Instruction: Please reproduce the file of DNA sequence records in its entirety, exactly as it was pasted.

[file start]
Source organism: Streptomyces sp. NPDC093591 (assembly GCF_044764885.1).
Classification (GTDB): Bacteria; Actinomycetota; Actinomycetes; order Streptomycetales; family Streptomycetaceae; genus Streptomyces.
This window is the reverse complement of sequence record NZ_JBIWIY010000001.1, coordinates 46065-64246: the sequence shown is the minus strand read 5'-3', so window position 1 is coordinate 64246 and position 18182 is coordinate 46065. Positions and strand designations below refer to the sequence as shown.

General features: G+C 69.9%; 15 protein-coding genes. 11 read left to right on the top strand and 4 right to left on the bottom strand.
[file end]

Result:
Source organism: Streptomyces sp. NPDC093591 (assembly GCF_044764885.1).
Classification (GTDB): Bacteria; Actinomycetota; Actinomycetes; order Streptomycetales; family Streptomycetaceae; genus Streptomyces.
This window is the reverse complement of sequence record NZ_JBIWIY010000001.1, coordinates 46065-64246: the sequence shown is the minus strand read 5'-3', so window position 1 is coordinate 64246 and position 18182 is coordinate 46065. Positions and strand designations below refer to the sequence as shown.

General features: G+C 69.9%; 15 protein-coding genes. 11 read left to right on the top strand and 4 right to left on the bottom strand.